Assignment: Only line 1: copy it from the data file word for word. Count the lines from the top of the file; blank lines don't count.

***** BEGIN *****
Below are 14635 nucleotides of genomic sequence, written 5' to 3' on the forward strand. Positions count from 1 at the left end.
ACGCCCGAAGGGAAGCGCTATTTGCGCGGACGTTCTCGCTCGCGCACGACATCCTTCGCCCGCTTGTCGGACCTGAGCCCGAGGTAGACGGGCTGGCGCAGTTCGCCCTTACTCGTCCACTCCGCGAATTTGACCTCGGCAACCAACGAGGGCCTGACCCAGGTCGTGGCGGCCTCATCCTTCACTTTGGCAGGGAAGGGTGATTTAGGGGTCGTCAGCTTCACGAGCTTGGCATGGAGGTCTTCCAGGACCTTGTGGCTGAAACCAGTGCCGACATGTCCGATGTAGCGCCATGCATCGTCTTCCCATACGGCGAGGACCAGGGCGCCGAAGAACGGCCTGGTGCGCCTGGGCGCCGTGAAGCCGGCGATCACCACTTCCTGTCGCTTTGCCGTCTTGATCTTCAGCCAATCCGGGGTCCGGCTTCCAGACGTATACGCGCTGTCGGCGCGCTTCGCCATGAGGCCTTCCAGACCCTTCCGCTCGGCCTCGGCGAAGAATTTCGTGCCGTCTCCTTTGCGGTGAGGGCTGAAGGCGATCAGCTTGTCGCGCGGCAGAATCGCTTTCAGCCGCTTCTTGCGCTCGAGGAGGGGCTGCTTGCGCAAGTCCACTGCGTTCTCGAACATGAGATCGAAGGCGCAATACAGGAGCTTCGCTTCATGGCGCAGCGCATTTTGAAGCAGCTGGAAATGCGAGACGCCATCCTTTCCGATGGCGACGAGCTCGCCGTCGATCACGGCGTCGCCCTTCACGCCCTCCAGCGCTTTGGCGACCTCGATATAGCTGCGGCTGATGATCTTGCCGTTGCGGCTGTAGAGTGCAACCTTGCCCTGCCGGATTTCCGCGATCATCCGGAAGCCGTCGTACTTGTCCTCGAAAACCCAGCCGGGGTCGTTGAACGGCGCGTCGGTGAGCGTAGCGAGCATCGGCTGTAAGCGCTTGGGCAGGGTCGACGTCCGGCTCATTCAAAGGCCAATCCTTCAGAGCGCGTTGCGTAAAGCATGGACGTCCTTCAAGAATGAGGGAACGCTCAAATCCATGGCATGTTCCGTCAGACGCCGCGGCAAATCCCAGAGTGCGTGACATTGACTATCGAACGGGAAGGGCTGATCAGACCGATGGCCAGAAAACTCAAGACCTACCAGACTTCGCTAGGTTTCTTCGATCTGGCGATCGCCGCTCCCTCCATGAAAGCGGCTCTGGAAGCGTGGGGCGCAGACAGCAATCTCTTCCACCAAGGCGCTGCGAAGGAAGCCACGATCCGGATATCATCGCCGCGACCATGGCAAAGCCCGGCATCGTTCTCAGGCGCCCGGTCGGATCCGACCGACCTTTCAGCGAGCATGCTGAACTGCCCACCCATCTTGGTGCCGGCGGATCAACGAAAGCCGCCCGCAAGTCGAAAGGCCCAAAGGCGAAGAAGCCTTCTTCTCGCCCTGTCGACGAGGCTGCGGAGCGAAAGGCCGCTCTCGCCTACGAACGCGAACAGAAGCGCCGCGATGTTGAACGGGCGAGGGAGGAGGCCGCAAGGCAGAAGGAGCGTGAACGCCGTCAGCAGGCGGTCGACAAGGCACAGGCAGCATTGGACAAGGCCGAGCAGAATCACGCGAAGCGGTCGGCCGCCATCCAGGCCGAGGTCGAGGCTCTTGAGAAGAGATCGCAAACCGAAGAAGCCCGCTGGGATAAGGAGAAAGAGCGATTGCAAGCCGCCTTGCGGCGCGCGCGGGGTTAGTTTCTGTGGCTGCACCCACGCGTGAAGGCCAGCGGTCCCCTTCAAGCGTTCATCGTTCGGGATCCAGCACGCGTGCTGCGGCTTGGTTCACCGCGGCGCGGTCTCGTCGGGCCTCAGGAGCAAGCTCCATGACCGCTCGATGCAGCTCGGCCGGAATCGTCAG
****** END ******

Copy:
Below are 14635 nucleotides of genomic sequence, written 5' to 3' on the forward strand. Positions count from 1 at the left end.